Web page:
What Is a Medicaid Expansion?


Quick Answer

A Medicaid expansion is an increase in federal funding to a state Medicaid plan, which allows state Medicaid plans to cover more individuals with higher incomes. Medicaid expansion is also designed to improve Medicaid programs. As of 2014, the most recent Medicaid expansions came about with the Affordable Care Act.

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Full Answer

Under the Affordable Care Act, each state can decide whether or not to expand its Medicaid program. If each state accepted the expansion as designed, about 17 million more Americans could qualify for Medicaid in their state. The expansion also creates a standard income eligibility throughout the country. Medicaid expansion under the Affordable Care Act is covered by federal funding 100 percent, decreasing to 90 percent over time. The expansion also includes funding for increased information technology capability in order to handle the additional influx of Medicaid participants.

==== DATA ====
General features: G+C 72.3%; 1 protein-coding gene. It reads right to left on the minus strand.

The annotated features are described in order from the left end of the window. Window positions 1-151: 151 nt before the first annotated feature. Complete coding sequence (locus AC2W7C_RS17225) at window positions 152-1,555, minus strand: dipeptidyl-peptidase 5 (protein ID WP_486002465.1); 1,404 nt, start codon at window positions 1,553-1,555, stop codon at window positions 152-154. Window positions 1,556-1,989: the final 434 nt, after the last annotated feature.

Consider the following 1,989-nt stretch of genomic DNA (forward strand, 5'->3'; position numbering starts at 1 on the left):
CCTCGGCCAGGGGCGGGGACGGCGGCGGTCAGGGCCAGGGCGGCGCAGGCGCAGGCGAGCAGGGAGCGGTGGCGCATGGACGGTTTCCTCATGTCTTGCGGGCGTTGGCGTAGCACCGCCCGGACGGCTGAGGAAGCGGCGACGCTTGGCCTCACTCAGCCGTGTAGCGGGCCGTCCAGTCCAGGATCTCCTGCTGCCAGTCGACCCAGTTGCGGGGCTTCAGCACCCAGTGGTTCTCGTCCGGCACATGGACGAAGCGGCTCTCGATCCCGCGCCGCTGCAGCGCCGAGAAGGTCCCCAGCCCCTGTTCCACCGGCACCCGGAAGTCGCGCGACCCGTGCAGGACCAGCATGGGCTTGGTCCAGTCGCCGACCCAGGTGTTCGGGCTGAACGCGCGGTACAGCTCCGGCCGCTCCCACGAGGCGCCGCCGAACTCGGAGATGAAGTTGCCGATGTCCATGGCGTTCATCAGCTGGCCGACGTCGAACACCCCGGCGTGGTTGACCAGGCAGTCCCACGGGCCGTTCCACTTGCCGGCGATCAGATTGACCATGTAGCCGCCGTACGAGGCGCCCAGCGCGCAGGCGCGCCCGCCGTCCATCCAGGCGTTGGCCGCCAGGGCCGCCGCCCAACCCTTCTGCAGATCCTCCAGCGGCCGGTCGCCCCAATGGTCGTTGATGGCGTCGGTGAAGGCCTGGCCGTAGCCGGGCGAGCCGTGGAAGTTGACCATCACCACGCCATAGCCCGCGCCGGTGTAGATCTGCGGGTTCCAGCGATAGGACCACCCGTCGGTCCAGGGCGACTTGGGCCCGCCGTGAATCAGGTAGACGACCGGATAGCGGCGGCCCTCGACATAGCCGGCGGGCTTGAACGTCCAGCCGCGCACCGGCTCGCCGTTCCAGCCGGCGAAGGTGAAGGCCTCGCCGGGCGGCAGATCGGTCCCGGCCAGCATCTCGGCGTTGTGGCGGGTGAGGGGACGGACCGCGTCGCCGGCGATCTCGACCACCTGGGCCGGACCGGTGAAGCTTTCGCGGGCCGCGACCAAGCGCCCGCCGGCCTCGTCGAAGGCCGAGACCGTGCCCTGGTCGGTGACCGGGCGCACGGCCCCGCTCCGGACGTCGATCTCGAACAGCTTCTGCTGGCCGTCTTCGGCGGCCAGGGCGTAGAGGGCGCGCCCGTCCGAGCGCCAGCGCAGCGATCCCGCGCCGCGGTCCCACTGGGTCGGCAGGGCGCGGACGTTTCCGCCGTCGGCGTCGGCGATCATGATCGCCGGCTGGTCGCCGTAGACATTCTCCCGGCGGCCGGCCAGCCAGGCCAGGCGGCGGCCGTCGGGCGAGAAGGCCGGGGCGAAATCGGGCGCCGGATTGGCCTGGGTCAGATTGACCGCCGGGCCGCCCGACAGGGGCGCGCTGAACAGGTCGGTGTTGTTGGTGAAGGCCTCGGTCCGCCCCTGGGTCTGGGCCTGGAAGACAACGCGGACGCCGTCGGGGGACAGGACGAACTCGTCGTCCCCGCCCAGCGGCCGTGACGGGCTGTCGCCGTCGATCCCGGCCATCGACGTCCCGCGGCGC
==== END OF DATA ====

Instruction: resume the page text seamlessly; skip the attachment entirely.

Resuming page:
Changes also included in the Act relate to quality-of-care improvements, increased coordination with Medicare, higher availability of long-term care, increased provider fraud prevention efforts, focus on preventive care and improvements to the Children's Health Insurance Program. Initially, if a state declined additional federal funding under the Affordable Care Act, the federal government would withdraw other Medicaid funding. This provision was struck down by the U.S. Supreme Court.

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